Client Libraries

The client libraries make it easy to communicate with Triton from your C++ or Python application. Using these libraries you can send either HTTP/REST or GRPC requests to Triton to check status or health and to make inference requests. These libraries also support using system and CUDA shared memory for passing inputs to and receiving outputs from Triton. Client Examples describes examples that show the use of both the C++ and Python libraries.

This section shows how to get the client libraries by either building or downloading, and also describes how to build your own client using these libraries.

Getting the Client Libraries

The provided Dockerfile.client and CMake support can be used to build the client libraries. As an alternative to building, it is also possible to download the pre-build client libraries from GitHub or a pre-built Docker image containing the client libraries from NVIDIA GPU Cloud (NGC).

Build Using Dockerfile

To build the libraries using Docker, first change directory to the root of the repo and checkout the release version of the branch that you want to build (or the master branch if you want to build the under-development version). The branch you use for the client build should match the version of Triton you are using:

$ git checkout r20.07

Then, issue the following command to build the C++ client library and the Python wheel files for the Python client library:

$ docker build -t tritonserver_client -f Dockerfile.client .

You can optionally add --build-arg “BASE_IMAGE=<base_image>” to set the base image that you want the client library built against. This base image must be a Ubuntu CUDA image to be able to build CUDA shared memory support. If CUDA shared memory support is not required, you can use Ubuntu 18.04 as the base image.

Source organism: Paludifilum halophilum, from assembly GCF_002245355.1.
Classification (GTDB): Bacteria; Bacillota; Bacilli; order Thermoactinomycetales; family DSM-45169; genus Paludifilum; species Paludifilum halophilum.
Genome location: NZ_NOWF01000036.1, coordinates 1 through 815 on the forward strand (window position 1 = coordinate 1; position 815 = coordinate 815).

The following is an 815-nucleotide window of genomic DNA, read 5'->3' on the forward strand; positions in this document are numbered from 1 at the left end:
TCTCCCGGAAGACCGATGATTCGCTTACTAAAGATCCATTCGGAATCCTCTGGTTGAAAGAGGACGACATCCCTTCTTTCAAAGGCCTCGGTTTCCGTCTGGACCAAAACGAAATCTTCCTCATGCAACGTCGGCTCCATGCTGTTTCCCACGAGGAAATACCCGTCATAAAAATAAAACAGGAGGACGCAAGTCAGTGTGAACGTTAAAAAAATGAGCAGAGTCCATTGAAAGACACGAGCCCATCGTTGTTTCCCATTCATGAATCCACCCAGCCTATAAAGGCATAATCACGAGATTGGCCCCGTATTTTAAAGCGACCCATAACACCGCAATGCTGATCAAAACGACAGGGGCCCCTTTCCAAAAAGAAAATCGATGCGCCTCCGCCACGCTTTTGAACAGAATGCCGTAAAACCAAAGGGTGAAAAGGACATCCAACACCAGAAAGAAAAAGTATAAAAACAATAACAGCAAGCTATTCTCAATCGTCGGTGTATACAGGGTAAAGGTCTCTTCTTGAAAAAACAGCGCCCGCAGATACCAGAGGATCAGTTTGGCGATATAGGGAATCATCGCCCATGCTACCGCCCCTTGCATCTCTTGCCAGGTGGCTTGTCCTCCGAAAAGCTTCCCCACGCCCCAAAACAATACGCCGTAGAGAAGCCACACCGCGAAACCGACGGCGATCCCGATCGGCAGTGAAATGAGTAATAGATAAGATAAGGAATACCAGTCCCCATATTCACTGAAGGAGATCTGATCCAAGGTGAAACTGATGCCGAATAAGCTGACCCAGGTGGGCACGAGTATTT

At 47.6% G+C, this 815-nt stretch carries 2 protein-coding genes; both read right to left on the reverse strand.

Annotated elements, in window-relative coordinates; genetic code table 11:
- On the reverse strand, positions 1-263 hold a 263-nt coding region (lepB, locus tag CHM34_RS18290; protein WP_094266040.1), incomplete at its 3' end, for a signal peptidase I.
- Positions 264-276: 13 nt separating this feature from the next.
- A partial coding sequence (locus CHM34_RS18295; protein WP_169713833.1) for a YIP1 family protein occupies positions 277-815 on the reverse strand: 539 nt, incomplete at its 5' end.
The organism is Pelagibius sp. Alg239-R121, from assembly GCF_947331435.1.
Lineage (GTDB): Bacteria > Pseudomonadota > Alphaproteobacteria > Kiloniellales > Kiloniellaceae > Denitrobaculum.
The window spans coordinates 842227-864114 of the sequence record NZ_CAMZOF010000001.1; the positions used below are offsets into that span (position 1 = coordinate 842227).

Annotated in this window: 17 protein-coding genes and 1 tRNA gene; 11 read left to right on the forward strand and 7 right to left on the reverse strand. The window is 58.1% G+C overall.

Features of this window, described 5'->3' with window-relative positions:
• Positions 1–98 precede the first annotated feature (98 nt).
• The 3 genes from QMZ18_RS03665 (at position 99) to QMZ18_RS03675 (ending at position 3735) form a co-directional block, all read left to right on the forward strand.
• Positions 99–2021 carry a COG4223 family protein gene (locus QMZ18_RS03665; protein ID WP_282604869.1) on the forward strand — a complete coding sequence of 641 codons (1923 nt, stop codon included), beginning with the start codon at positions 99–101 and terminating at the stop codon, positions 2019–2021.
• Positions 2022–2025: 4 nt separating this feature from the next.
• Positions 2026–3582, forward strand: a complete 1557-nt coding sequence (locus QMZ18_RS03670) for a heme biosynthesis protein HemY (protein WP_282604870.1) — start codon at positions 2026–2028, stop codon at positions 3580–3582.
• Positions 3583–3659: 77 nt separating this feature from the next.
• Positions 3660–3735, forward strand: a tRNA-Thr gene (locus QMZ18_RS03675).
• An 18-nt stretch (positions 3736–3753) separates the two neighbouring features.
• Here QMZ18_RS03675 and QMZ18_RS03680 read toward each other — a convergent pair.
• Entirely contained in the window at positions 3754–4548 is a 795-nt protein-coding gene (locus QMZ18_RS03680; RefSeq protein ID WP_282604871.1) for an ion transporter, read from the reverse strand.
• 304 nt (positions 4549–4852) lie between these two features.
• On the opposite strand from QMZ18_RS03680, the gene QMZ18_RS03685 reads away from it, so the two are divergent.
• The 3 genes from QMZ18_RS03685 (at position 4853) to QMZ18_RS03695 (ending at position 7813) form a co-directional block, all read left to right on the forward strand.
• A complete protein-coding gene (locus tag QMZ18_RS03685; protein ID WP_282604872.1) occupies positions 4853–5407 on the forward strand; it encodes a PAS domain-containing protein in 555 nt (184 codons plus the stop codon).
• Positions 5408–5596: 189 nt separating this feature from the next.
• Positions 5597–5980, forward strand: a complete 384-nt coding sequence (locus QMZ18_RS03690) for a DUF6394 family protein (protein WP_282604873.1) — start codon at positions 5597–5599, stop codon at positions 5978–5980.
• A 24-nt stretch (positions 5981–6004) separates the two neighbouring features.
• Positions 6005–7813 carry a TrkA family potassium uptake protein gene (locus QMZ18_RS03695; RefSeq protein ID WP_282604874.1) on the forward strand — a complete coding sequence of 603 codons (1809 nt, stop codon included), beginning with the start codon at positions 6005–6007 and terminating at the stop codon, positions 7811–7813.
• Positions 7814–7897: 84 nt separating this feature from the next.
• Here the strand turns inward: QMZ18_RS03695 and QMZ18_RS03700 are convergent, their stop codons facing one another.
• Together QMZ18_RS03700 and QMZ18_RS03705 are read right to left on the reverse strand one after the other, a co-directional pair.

After the build completes the tritonserver_client docker image will contain the built client libraries in /workspace/install/lib, the corresponding headers in /workspace/install/include, and the Python wheel files in /workspace/install/python. The image will also contain the built client examples that you can learn more about in Client Examples.

Build Using CMake

The client library build is performed using CMake. The build dependencies and requirements are shown in Dockerfile.client. To build without Docker you must first install those dependencies. This section describes the client build for Ubuntu 18.04 and Windows 10 systems. The CMake build can also be targeted for other OSes and platforms. We welcome any updates that expand the build functionality and allow the clients to be built on additional platforms.

To build the libraries using CMake, first change directory to the root of the repo and checkout the release version of the branch that you want to build (or the master branch if you want to build the under-development version):

$ git checkout r20.07

Ubuntu 18.04

For Ubuntu, the dependencies and how to install them can be found in Dockerfile.client. Also note that the dependency name may be different depending on the version of the system.

To build on Ubuntu, run the following to configure and build:

$ mkdir builddir && cd builddir
$ cmake -DCMAKE_BUILD_TYPE=Release ../build
$ make -j8 client

If you want to build a version of the client libraries and examples that does not include the CUDA shared memory support, use the following cmake configuration:

$ cmake -DTRITON_ENABLE_GPU=OFF -DTRITON_ENABLE_METRICS_GPU=OFF -DCMAKE_BUILD_TYPE=Release ../build

When the build completes the libraries can be found in client/install/lib, the corresponding headers in client/install/include, and the Python wheel files in client/install/python. The client/install directory will also contain the built client examples that you can learn more about in Client Examples.

Windows 10

For Windows, the dependencies can be installed using pip and vcpkg which is a C++ library management tool on Windows. The following shows how to install the dependencies using them, and you can also install the dependencies in other ways that you prefer:

> .\vcpkg.exe install openssl:x64-windows zlib:x64-windows rapidjson:x64-windows
> .\pip.exe install --upgrade setuptools grpcio-tools wheel